It seems like everyone was waiting for Stephen Colbert’s debut on The Late Show ever since he killed Death and rode off into the night with Santa Claus. I was among them — but I didn’t watch the premiere live. I waited for the weekend and watched the show like modern people do: by binge-watching an entire week in one sitting. If anything remarkable happened in the meantime, I figured, the content compass of the internet would guide me to it.
The headlines about Colbert’s first week on The Late Show came not from funny bits and wacky antics, but from his interviews. Compared with his NBC analog Jimmy Fallon — or even Colbert’s own summer of weird internet blurbs — The Late Show’s early "breakout" moments were more substantive. But while we're only one week in, it’s clear that CBS and Colbert are building something less intent on gaming the internet and more focused on the traditional TV experience. And it looks like Colbert will have to use this stage to prove whether or not his success with millennials can be distilled into something that works on network TV.
The Late Show's standout moments are already substantive
The show’s debut was strong, delivering Colbert’s return to TV with a stirring conversation with Jeb Bush. But it was the second episode, where Elon Musk talked about his grand plans to blow up Mars, that gave Colbert’s new show its first big moment, and the first inclination that Colbert will be able to prime the news cycle with The Late Show like he did with The Colbert Report. Unlike John Oliver’s longform, Jimmy Kimmel’s pranks, or Jimmy Fallon's celebrity games, Colbert does this with good old-fashioned interviews. It was his ability to tease out information and meaning from his guests that kept The Colbert Report in the spotlight, and why a popular conversation starter for the last nine years has been, "Did you see that person on Colbert last night?"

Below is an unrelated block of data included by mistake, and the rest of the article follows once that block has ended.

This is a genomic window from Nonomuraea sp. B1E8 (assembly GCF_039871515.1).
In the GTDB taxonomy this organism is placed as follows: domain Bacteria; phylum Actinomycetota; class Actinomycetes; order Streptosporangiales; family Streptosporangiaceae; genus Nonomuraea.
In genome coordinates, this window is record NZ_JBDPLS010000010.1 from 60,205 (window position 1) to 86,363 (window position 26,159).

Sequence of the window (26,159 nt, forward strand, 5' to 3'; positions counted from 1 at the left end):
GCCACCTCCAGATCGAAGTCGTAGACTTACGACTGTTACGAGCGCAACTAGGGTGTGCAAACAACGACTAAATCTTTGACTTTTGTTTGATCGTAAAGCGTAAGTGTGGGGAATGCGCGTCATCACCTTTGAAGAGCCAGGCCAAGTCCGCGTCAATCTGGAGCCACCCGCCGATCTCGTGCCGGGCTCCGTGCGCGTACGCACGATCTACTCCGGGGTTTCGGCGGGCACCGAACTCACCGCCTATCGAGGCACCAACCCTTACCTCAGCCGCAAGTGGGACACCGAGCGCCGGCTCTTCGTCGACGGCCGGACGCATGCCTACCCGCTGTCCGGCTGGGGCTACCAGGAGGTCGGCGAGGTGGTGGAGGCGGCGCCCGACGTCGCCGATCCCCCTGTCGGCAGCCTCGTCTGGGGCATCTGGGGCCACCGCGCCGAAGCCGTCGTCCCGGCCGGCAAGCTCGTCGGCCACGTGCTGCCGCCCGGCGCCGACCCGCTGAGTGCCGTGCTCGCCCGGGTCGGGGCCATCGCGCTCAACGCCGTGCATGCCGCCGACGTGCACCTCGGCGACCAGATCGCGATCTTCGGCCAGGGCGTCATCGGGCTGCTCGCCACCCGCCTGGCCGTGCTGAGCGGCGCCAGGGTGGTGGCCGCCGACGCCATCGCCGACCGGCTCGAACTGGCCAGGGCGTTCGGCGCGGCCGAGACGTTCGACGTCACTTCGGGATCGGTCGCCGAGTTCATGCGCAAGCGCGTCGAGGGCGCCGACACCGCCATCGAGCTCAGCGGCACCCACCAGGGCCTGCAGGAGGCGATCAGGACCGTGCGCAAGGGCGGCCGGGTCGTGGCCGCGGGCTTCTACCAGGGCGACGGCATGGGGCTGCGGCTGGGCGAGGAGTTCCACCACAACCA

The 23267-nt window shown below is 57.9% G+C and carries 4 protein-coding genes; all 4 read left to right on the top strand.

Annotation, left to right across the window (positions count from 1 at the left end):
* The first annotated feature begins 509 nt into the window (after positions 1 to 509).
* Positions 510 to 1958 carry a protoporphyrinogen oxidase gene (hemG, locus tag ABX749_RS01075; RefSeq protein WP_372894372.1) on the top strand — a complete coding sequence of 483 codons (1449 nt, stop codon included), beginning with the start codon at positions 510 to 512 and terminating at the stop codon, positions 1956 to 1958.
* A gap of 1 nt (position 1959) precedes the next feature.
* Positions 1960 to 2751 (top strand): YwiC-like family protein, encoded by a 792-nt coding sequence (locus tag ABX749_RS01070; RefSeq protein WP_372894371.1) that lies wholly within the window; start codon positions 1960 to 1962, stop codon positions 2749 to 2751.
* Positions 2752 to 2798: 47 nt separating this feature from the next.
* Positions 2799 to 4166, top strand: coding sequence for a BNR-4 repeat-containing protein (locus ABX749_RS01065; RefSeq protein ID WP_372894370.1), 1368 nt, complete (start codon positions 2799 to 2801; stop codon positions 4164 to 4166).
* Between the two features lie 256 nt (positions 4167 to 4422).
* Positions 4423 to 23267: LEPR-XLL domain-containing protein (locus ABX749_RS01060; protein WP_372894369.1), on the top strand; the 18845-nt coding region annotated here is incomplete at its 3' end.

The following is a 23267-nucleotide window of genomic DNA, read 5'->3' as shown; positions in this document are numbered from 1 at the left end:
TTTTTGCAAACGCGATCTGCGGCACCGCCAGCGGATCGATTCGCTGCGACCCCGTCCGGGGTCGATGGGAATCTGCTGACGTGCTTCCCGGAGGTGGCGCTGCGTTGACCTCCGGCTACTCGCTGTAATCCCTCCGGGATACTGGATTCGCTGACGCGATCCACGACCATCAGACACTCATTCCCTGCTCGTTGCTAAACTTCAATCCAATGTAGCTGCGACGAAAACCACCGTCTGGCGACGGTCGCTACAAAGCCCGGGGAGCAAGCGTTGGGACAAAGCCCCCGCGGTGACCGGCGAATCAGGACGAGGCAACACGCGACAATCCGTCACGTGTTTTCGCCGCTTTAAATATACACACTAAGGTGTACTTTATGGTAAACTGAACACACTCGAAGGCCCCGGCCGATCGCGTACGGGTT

Colbert’s direct competition is a variety show in the truest sense of the phrase. Every night, in a formula he perfected on late night, Jimmy Fallon has upbeat, innocuous conversations with his guests about the movie or television show or book they’re pitching, with Hollywood anecdotes peppered in. Then he subjects them to any number of ludicrous challenges or party games. It’s this recipe — major celebrity + goofy situation + snackable run time — that makes Fallon’s show such easy fodder for internet virality. It’s built to make you feel like you saw the best parts of an episode even if you didn't watch the whole episode. It is the BuzzFeed of late-night talk shows.
Fallon is the BuzzFeed of late night
The Colbert Report had lots of viral moments, too, but they centered mostly around his his (and his character’s) ability to skewer a popular topic in the segments that populated the first half of each episode. Both of these married well with YouTube during its nascency, and much of Colbert’s early success is owed to the video platform. His show grew more experimental over time, and that viral weirdness manifested during pre-production of The Late Show this summer. He became Colbeard. He conversationally bodyslammed Neil deGrasse Tyson. He hosted a public access show in Michigan without telling anyone about it — the internet equivalent of tossing a match over your shoulder at a puddle of gasoline that you just poured. But the first few episodes of the new Late Show were much more conventional, with occasional dashes of weirdness. Where each episode of The Tonight Show feels like a shotgun blast of potentially viral segments, the Late Show’s success feels much more dependent on its host — much like when it was hosted by David Letterman.